“What did I tell you, Elizabeth?!” He shouted, turning toward his car.
What did I tell you? It echoed in my ears as I hunched over my bloodied knees, straining to steady myself for what must have only been seconds but felt like several minutes, before my mind took hold of itself once more.
A pulsing anger tore into me in my pause, snuffing out any flame of fear I’d ever had of him. My veins throbbed as I ran his way, anger welling in my throat. I slapped aside his outstretched fist, rushing to plant myself on the hood of his car. The wind whipped soundlessly around my shoulders, and I got to my knees as he slid inside, turned the key, and stepped on the pedal. The old engine beneath me rattled as it revved, but I held on. His rage couldn’t shake me anymore.
In a single moment, the tiny world around me snapped into focus. Everything before my wide and watering eyes accelerated. The breeze took hold of me, swallowing up my arms in a horrible gust. My voice rang out in that empty alley in a string of disjointed, furious words, daring him to hurt me again, striving to pierce through the glass between us.
But I’d never be heard.
His hand reached for a knob and the radio blared until the sound was a muddled mess. The bass vibrated the frame of the car I now clung to. My heart thudded harder.
He wouldn’t listen, but he would knock me down and break me as he pleased.
I closed my pointy fist and hammered as hard as I could on his window, yelling, “You’ve kept me a secret and been cold to me for too long! You’ve taken so much TIME from me and you have nothing to say? Do you even know what it is to feel?! WHY ARE YOU DOING THIS?!”
His reply boomed through the windshield at me. “I’ll knock your teeth out if you break my window.” As he spoke, his face was nearly empty. Though anger carried his words, I could swear to this day he was entirely hollow. He was just someone whose rage had devoured his being, leaving almost nothing in its wake.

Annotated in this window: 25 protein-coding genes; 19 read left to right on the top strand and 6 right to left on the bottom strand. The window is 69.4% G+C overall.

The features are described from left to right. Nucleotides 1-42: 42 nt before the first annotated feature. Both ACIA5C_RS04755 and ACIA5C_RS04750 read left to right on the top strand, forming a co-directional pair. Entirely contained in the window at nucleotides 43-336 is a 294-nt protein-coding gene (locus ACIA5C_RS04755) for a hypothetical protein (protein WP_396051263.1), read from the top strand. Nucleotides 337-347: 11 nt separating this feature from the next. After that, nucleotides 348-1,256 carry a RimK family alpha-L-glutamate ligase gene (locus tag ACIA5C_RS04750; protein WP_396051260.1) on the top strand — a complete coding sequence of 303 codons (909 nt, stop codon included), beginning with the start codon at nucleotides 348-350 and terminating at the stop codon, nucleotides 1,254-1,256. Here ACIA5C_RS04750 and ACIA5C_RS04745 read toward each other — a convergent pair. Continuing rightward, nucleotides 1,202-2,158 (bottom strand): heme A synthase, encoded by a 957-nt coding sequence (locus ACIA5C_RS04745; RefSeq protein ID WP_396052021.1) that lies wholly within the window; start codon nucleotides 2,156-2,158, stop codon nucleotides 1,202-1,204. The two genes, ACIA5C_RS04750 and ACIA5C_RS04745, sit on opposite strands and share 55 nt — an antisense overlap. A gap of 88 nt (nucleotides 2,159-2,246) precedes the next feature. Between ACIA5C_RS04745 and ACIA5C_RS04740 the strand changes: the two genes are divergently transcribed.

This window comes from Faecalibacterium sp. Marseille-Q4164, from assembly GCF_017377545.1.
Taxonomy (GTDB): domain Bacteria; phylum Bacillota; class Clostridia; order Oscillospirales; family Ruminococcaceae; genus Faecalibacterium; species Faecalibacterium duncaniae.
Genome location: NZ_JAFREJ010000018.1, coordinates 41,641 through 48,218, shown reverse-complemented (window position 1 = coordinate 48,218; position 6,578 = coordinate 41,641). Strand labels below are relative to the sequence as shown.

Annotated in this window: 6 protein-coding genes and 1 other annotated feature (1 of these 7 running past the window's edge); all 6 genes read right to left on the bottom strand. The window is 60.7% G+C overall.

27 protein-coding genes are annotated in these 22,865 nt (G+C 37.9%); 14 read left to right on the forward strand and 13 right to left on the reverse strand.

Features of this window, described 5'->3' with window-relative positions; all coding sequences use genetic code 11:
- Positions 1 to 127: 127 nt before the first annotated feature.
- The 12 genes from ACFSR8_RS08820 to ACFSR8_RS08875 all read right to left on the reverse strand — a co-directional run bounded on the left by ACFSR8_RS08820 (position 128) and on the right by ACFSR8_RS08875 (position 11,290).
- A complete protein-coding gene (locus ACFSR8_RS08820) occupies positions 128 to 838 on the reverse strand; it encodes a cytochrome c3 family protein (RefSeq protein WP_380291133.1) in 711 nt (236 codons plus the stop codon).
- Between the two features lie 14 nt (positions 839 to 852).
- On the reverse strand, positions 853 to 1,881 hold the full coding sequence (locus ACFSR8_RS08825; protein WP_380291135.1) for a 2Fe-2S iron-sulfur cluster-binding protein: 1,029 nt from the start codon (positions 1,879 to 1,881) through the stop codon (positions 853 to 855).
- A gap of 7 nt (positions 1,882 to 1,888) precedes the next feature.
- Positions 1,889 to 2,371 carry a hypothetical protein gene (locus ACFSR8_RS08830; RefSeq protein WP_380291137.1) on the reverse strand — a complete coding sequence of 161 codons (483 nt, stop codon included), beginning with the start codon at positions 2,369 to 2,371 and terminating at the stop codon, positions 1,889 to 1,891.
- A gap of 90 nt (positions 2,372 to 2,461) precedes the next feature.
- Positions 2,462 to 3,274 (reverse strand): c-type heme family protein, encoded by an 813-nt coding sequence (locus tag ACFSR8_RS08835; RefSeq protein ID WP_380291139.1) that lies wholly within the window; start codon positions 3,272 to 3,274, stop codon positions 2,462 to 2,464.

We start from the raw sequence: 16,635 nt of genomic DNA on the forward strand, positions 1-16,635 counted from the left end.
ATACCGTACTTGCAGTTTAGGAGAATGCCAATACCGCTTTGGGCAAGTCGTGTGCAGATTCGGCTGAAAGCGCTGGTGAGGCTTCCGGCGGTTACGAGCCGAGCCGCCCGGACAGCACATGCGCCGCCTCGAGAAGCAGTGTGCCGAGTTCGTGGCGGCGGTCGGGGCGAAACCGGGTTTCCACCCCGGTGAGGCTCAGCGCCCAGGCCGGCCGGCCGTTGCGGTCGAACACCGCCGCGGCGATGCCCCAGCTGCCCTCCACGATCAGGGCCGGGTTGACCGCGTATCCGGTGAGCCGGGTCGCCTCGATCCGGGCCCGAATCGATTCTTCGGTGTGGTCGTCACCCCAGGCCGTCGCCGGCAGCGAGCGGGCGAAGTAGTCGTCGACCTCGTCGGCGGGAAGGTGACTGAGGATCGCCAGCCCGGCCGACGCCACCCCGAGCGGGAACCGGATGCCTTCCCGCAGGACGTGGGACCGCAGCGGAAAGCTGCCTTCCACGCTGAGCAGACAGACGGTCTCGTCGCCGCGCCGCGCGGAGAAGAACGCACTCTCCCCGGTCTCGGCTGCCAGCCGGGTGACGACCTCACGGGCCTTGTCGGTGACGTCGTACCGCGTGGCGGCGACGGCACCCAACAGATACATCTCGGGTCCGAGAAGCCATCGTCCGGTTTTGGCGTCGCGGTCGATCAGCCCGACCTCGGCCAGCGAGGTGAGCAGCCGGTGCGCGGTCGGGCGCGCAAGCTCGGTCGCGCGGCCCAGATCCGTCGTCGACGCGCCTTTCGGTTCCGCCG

Unsettling as it may sound, his statement didn’t shock me; I’d heard him use similar words before, but until that night, I hadn’t ever believed them.
Trevor knew exactly how to hurt me, how to make me feel weird and unwanted, and it had destroyed us. In the time I was his, I spent too many days in a miserable defeat and too many evenings bathing in my own tears. What I thought was a sliver of a crack became an obvious chasm in my self-esteem; a fault in my structure, there for him to contaminate with the worst of himself, and that he did.
What I’d felt for him at the start was new and... interesting. Things were good for a while and at one point I knew he truly cared for me. But it all had changed. He’d caught on to little things that made me me, and soon I was nothing but someone to warm his bed and be ashamed of.
And the truth was, I knew I was off. I knew as much as everyone else did. But it was hard to say why. Sometimes it was the crawling in my skin, strange sensations I couldn’t understand. Asking a friend if they ever count their heartbeats or trace the flow of blood in their veins. “Yeah, I can feel it… where its pumping the hardest. You can’t?” It was a deafening reminder that I will always be on the outside looking in. That in some undefined way, I don’t belong anywhere.
I shifted forward on my knees, perched upon the car, and felt the hot stream of tears fall from my jaw. “HOW COULD YOU DO THIS?” I shouted through the glass.
He didn’t look at me, maybe didn’t even hear me from within his frigid, empty mind. It didn’t matter, though, because in that second, as the car began to jolt with his foot against the gas pedal, and I saw his hand pulling on the shifter, everything I’d held on to for those two years surfaced.
Or at least... that’s what I thought happened.
Tears stung my lower lids, threatening to spill, but I kept my focus on his chest; the empty cavity that was supposed to house whatever remained of his heart. I wanted him to see me, to see my pain, to give me any tiny belief that these years had meant something to him. But there was nothing in the look he gave me. Nothing but anger and coldness.
And so I reached for something different. Deep in my heart, I sought something dark and damaging—for everything within him to break. For the pain of our past to fill the void of his heart and rupture it. I felt the damage in my own chest as my eyes narrowed to center their view on his. My veins seized violently within my arms, my ears rang with a terrible pitch, angering me further, I bit down on my lip, and in a motion I’d only wanted to imagine, my arm flashed backward, then pierced the air in front of me as a single, heavy thump resounded from within my chest.